Peptides are small chains of amino acids that are involved in many biological processes, including the regulation of mood. Several peptides have been identified as potential targets for the treatment of depression. For example, one study found that a peptide called corticotropin-releasing factor (CRF) was significantly reduced in people with major depressive disorder (MDD).
Other studies have looked at the role of brain-derived neurotrophic factor (BDNF) in depression. BDNF is a protein that helps to support the health and growth of nerve cells. Research has shown that levels of BDNF are lower in people with MDD, and that increasing BDNF levels can help to improve symptoms of depression.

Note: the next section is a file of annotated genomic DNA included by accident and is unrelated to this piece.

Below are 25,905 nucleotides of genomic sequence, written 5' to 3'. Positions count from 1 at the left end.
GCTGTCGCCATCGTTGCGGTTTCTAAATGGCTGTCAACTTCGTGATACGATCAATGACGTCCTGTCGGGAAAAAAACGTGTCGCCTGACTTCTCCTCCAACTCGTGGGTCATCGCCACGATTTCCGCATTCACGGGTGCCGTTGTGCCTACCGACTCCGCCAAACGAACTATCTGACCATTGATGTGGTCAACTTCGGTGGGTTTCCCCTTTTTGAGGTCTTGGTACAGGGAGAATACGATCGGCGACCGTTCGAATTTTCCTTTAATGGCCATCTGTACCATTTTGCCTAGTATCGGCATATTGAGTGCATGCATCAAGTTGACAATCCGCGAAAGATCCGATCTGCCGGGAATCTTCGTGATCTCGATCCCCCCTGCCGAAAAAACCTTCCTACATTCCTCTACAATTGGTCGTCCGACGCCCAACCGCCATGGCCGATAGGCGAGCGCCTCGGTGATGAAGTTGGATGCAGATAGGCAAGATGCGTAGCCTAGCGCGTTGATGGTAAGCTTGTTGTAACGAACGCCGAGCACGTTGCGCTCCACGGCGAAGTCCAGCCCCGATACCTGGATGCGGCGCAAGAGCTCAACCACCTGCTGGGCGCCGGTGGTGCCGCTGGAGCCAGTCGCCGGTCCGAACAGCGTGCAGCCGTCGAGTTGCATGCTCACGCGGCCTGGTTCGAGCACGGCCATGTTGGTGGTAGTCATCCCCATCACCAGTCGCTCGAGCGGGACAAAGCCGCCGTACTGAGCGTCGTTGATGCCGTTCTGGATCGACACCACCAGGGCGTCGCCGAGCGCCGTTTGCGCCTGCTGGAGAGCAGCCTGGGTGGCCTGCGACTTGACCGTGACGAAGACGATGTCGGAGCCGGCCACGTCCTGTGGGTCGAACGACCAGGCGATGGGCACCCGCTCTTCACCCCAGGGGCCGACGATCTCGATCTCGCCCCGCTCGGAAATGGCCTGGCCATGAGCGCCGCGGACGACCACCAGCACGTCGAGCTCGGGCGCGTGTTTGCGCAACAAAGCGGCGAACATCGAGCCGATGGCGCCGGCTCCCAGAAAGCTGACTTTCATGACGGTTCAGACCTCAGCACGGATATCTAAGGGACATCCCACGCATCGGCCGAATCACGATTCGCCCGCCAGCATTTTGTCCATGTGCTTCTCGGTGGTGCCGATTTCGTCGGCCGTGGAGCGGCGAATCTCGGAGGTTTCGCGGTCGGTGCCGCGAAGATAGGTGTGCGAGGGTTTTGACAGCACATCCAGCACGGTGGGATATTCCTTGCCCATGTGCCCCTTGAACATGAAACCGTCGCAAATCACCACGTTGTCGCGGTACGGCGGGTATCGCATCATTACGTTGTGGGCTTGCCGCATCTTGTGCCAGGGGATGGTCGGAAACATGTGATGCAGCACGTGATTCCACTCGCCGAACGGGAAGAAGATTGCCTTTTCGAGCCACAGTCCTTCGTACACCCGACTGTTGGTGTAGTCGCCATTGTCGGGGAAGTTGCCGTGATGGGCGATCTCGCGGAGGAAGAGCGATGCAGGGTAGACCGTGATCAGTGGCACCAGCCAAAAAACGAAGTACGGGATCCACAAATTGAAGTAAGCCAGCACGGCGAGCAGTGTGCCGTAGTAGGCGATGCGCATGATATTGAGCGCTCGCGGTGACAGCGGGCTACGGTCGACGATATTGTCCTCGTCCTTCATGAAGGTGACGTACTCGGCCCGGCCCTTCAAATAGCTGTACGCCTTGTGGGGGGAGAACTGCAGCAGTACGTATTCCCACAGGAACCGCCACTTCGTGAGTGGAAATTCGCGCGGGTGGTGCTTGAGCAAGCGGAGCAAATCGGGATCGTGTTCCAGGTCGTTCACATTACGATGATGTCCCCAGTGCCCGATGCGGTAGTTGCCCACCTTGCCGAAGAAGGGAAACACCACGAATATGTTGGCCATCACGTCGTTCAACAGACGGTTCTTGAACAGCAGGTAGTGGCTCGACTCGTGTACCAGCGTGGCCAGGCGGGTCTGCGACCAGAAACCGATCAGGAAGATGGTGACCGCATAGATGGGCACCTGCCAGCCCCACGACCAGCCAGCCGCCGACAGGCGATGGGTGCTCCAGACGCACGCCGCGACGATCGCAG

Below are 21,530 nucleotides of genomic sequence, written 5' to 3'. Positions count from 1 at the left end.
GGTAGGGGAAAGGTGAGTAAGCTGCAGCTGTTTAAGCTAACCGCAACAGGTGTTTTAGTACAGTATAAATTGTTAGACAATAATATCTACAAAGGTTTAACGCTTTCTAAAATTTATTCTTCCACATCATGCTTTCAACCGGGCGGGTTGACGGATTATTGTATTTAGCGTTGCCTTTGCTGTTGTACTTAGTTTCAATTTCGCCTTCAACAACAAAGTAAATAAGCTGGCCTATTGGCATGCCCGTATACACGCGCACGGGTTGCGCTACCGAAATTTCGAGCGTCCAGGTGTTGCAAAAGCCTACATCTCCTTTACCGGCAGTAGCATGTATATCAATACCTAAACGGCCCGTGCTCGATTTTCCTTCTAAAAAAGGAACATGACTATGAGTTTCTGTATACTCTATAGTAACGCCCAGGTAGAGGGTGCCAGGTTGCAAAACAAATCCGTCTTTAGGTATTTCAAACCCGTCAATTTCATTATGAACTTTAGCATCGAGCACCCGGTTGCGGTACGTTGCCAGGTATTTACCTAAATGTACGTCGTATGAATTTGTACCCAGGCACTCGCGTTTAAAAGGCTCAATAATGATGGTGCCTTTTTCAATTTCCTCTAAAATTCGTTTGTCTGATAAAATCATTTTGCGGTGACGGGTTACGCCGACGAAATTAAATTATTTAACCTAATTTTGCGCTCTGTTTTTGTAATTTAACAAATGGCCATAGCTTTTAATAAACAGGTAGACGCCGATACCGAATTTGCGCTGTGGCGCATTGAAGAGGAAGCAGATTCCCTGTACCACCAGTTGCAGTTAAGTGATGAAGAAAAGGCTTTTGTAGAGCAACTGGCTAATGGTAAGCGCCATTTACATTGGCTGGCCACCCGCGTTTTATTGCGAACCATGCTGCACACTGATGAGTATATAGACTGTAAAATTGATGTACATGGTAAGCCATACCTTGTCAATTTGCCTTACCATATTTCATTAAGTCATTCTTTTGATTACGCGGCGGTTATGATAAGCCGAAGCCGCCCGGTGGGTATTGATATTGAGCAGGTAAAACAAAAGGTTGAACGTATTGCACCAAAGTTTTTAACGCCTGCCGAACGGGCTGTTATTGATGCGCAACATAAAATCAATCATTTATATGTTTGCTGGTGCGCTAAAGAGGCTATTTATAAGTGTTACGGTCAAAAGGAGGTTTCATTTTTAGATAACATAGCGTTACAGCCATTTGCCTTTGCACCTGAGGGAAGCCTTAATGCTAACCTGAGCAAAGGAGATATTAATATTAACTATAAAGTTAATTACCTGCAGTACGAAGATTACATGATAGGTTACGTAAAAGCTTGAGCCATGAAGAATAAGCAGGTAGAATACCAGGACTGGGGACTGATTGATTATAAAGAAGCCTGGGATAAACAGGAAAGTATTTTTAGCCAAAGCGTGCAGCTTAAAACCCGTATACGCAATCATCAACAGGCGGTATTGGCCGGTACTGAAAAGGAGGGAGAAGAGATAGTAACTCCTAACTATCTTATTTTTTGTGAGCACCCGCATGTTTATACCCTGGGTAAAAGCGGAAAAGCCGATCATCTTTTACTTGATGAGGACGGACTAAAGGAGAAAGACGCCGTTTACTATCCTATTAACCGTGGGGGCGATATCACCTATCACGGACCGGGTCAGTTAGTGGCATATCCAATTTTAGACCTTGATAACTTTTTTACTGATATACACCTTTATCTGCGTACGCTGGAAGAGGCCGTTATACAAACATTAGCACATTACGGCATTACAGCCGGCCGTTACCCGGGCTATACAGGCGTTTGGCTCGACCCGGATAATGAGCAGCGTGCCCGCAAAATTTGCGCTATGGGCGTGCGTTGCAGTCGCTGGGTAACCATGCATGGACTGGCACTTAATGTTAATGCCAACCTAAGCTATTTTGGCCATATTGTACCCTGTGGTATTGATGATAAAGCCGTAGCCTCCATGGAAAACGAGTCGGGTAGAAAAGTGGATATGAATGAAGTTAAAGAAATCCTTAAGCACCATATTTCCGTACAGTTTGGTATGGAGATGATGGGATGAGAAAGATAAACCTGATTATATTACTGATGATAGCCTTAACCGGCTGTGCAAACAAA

There is also evidence to suggest that the peptide oxytocin may be involved in the development of depression. Oxytocin is sometimes referred to as the “hormone of love” or the “cuddle hormone” because it is released during activities like hugging, touching, and sex. Oxytocin has been shown to reduce stress and anxiety, and research suggests that it may also play a role in treating depression.
While more research is needed to understand the exact role of these peptides in depression, there is promising evidence that they may be involved in the development and treatment of this condition.